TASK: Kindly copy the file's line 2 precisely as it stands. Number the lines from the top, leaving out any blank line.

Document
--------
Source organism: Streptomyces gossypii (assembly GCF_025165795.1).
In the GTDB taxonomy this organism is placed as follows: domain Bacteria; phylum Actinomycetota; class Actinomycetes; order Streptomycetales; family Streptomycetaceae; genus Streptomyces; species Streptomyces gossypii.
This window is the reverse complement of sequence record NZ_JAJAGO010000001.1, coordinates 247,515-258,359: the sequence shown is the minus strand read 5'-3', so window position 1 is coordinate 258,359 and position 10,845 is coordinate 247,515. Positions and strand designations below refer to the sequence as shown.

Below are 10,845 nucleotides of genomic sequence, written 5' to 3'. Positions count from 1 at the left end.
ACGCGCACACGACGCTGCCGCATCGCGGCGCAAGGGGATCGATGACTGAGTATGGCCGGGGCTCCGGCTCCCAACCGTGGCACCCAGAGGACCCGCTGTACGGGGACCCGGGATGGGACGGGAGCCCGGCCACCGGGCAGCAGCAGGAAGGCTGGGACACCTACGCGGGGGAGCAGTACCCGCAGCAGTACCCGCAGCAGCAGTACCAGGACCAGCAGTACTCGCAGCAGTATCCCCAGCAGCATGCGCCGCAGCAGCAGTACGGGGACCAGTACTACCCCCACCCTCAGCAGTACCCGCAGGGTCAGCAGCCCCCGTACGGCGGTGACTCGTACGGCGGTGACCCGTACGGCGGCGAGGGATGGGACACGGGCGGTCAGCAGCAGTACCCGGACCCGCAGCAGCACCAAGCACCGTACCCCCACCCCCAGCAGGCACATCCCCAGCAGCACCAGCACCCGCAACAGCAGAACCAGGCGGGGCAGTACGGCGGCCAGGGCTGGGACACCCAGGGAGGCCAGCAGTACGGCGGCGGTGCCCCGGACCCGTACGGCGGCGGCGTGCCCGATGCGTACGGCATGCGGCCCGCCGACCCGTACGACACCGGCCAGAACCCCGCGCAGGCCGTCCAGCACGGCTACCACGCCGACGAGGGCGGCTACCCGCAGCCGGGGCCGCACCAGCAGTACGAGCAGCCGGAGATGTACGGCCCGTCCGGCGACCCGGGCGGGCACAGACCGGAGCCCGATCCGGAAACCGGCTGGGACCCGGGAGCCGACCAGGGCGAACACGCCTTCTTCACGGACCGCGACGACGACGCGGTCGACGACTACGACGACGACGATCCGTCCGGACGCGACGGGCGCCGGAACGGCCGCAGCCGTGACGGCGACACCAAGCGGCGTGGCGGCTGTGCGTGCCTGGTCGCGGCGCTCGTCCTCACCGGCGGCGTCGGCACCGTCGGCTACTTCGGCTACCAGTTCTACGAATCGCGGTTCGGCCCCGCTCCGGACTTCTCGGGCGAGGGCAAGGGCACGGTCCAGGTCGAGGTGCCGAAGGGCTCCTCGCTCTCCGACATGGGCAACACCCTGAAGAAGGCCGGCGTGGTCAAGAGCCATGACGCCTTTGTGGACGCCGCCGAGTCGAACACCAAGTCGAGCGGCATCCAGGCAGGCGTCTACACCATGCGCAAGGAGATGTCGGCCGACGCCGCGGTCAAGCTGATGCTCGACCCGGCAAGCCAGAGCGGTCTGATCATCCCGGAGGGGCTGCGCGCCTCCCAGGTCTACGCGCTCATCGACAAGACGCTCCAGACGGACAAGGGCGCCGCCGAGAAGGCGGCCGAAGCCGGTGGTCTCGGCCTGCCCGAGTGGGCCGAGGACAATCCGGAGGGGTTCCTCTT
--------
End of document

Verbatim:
In the GTDB taxonomy this organism is placed as follows: domain Bacteria; phylum Actinomycetota; class Actinomycetes; order Streptomycetales; family Streptomycetaceae; genus Streptomyces; species Streptomyces gossypii.